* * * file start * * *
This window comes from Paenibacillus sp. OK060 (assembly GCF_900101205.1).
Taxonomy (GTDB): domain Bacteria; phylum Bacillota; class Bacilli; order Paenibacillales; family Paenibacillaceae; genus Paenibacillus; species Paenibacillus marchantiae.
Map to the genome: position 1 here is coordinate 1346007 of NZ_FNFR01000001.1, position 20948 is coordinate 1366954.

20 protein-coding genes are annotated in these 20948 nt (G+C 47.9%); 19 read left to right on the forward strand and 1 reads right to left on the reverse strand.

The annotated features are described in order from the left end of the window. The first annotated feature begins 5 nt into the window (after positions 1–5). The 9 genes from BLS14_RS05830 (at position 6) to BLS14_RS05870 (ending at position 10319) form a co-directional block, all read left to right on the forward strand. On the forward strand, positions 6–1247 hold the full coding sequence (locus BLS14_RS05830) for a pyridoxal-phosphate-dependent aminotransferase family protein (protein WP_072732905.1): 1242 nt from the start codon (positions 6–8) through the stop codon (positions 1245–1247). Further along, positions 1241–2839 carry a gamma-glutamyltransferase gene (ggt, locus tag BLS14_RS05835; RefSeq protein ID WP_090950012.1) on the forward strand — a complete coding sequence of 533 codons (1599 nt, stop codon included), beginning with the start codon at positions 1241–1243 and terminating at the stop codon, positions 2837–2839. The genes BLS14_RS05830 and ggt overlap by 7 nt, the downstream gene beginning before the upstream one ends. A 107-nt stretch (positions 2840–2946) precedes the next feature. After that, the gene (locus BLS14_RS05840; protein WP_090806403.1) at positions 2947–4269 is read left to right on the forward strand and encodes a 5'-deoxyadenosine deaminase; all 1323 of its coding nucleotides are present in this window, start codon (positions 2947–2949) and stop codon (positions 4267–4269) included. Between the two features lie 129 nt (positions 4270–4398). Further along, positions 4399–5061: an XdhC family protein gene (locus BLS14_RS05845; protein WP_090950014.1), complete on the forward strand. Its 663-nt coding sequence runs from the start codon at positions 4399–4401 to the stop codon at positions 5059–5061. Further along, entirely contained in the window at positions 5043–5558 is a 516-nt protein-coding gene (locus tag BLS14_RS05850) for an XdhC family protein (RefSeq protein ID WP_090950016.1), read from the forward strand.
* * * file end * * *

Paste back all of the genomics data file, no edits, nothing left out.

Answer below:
This window comes from Paenibacillus sp. OK060 (assembly GCF_900101205.1).
Taxonomy (GTDB): domain Bacteria; phylum Bacillota; class Bacilli; order Paenibacillales; family Paenibacillaceae; genus Paenibacillus; species Paenibacillus marchantiae.
Map to the genome: position 1 here is coordinate 1346007 of NZ_FNFR01000001.1, position 20948 is coordinate 1366954.

20 protein-coding genes are annotated in these 20948 nt (G+C 47.9%); 19 read left to right on the forward strand and 1 reads right to left on the reverse strand.

The annotated features are described in order from the left end of the window. The first annotated feature begins 5 nt into the window (after positions 1–5). The 9 genes from BLS14_RS05830 (at position 6) to BLS14_RS05870 (ending at position 10319) form a co-directional block, all read left to right on the forward strand. On the forward strand, positions 6–1247 hold the full coding sequence (locus BLS14_RS05830) for a pyridoxal-phosphate-dependent aminotransferase family protein (protein WP_072732905.1): 1242 nt from the start codon (positions 6–8) through the stop codon (positions 1245–1247). Further along, positions 1241–2839 carry a gamma-glutamyltransferase gene (ggt, locus tag BLS14_RS05835; RefSeq protein ID WP_090950012.1) on the forward strand — a complete coding sequence of 533 codons (1599 nt, stop codon included), beginning with the start codon at positions 1241–1243 and terminating at the stop codon, positions 2837–2839. The genes BLS14_RS05830 and ggt overlap by 7 nt, the downstream gene beginning before the upstream one ends. A 107-nt stretch (positions 2840–2946) precedes the next feature. After that, the gene (locus BLS14_RS05840; protein WP_090806403.1) at positions 2947–4269 is read left to right on the forward strand and encodes a 5'-deoxyadenosine deaminase; all 1323 of its coding nucleotides are present in this window, start codon (positions 2947–2949) and stop codon (positions 4267–4269) included. Between the two features lie 129 nt (positions 4270–4398). Further along, positions 4399–5061: an XdhC family protein gene (locus BLS14_RS05845; protein WP_090950014.1), complete on the forward strand. Its 663-nt coding sequence runs from the start codon at positions 4399–4401 to the stop codon at positions 5059–5061. Further along, entirely contained in the window at positions 5043–5558 is a 516-nt protein-coding gene (locus tag BLS14_RS05850) for an XdhC family protein (RefSeq protein ID WP_090950016.1), read from the forward strand.